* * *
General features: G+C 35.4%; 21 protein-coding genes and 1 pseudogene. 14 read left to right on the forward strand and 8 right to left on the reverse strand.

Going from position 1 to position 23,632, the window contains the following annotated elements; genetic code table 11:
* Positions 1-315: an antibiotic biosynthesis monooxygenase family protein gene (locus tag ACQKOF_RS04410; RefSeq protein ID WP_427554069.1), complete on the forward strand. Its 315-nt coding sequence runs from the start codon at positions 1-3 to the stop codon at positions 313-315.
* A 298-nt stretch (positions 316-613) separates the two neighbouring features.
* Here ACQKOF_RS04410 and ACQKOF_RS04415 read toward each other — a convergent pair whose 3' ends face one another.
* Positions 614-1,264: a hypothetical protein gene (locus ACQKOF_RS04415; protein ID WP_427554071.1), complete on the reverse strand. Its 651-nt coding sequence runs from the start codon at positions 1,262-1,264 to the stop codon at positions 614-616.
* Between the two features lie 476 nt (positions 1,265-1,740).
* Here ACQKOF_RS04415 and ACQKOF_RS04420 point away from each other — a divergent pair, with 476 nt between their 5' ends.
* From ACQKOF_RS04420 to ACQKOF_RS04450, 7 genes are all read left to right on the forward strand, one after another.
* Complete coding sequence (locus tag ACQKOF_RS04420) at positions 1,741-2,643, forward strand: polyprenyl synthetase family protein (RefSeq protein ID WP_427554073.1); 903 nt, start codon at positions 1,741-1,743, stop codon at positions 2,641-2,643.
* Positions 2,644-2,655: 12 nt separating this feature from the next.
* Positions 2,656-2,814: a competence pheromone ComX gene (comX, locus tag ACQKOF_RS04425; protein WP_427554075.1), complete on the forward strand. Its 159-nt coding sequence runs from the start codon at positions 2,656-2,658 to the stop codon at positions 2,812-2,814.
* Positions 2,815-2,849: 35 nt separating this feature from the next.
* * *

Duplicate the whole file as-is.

General features: G+C 35.4%; 21 protein-coding genes and 1 pseudogene. 14 read left to right on the forward strand and 8 right to left on the reverse strand.

Going from position 1 to position 23,632, the window contains the following annotated elements; genetic code table 11:
* Positions 1-315: an antibiotic biosynthesis monooxygenase family protein gene (locus tag ACQKOF_RS04410; RefSeq protein ID WP_427554069.1), complete on the forward strand. Its 315-nt coding sequence runs from the start codon at positions 1-3 to the stop codon at positions 313-315.
* A 298-nt stretch (positions 316-613) separates the two neighbouring features.
* Here ACQKOF_RS04410 and ACQKOF_RS04415 read toward each other — a convergent pair whose 3' ends face one another.
* Positions 614-1,264: a hypothetical protein gene (locus ACQKOF_RS04415; protein ID WP_427554071.1), complete on the reverse strand. Its 651-nt coding sequence runs from the start codon at positions 1,262-1,264 to the stop codon at positions 614-616.
* Between the two features lie 476 nt (positions 1,265-1,740).
* Here ACQKOF_RS04415 and ACQKOF_RS04420 point away from each other — a divergent pair, with 476 nt between their 5' ends.
* From ACQKOF_RS04420 to ACQKOF_RS04450, 7 genes are all read left to right on the forward strand, one after another.
* Complete coding sequence (locus tag ACQKOF_RS04420) at positions 1,741-2,643, forward strand: polyprenyl synthetase family protein (RefSeq protein ID WP_427554073.1); 903 nt, start codon at positions 1,741-1,743, stop codon at positions 2,641-2,643.
* Positions 2,644-2,655: 12 nt separating this feature from the next.
* Positions 2,656-2,814: a competence pheromone ComX gene (comX, locus tag ACQKOF_RS04425; protein WP_427554075.1), complete on the forward strand. Its 159-nt coding sequence runs from the start codon at positions 2,656-2,658 to the stop codon at positions 2,812-2,814.
* Positions 2,815-2,849: 35 nt separating this feature from the next.